Enterprise Explains: Passive investing
Enterprise Explains: Passive investing. Passive investing has exploded in popularity in recent years as more retail traders pile into the market in search of easy gains. Worldwide inflows into exchange-traded funds (ETFs) — one of the most common passive investment tools — reached a record USD 1.22 tn last year, pushing global ETF assets to nearly USD 9.5 tn, which is more than double where the industry stood just three years ago.
But what’s passive investing, you ask? A passive fund is an investment vehicle that tracks the value of an asset. Index funds follow the ebbs and flows of a specific stock index, and are one of most popular approaches to passive investing. They work by purchasing shares in all of its companies in a given index, say the S&P 500 or the Dow Jones. Doing this means that when the value of the index rises and falls, the value of the fund follows it. Unlike with an active fund, passive funds don’t require a manager to pick and choose securities and do the research. This means lower fees, making them a whole lot cheaper to invest in.
It sounds simple, but there’s more to it: Passive investing is really a long game. When you own small pieces of thousands of stocks, you earn your returns by cashing in on the upward trajectory of companies’ gains over time, and this might require patience — and sticking through some setbacks and downturns. Passive investing isn’t limited to stocks, either: you can passively invest in commodities, bonds and currencies via ETFs.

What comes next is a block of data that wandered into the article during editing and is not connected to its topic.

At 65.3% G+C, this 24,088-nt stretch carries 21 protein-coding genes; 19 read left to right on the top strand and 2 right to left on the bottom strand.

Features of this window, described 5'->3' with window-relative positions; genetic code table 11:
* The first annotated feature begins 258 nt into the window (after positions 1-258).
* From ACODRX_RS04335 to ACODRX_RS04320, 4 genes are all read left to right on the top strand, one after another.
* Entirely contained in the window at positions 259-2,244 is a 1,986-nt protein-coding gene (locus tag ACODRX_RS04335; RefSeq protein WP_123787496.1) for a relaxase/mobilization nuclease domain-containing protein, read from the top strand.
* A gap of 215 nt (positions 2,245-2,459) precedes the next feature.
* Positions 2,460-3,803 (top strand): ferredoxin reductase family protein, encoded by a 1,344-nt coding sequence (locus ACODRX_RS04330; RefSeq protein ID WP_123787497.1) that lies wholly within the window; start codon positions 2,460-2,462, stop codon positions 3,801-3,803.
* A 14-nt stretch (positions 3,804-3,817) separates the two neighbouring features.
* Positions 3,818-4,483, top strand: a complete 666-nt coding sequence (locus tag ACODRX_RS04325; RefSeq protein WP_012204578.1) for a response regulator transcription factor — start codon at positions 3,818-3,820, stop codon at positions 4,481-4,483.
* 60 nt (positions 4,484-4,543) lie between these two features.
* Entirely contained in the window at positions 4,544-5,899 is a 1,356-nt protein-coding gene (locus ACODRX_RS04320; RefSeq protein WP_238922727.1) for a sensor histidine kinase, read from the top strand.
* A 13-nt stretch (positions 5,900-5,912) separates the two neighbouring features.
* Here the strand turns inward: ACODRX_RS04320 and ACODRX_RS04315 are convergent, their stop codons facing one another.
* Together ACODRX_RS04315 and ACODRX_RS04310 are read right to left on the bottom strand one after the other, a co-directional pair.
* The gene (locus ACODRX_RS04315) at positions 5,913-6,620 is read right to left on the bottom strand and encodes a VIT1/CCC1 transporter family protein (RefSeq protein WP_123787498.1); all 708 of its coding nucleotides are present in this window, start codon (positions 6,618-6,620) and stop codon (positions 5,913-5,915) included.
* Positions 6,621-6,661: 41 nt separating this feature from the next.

The difference between ETFs and index funds: While both are commonly used passive investment tools, there are some key differences between both. The biggest one is that index funds are traded once at the close of each trading day, whereas ETFs can be traded at any point throughout the day, offering a degree of flexibility — and liquidity — for investors. With ETFs, an investor has to rely on someone buying their shares when they decide to sell, whereas with index funds, you’re guaranteed a sale at the end of each trading day — though you have less control over the share price you’re selling at.
There are downsides to passive investing during times of economic turmoil: Given tracker funds passively track an entire index, there’s no room for hedging by buying different stocks when financial markets go sideways. If the market falls, you fall with it. If you’re in it for the long haul, you may overlook these slumps for longer-term returns, but for someone looking for easy, fast gains, they might choose to run for the hills before bearing any more losses.
Still, history is on passive investment’s side: Historically, passive investments have earned higher returns than active investments (at least, in the long term). Over a 20-year period, about 90% of index funds tracking companies of all sizes outperformed their active counterparts, according to a 2020 S&P Indices Versus Active (SPIVA) report. Even over a three-year period, more than half of index funds outperformed active ones.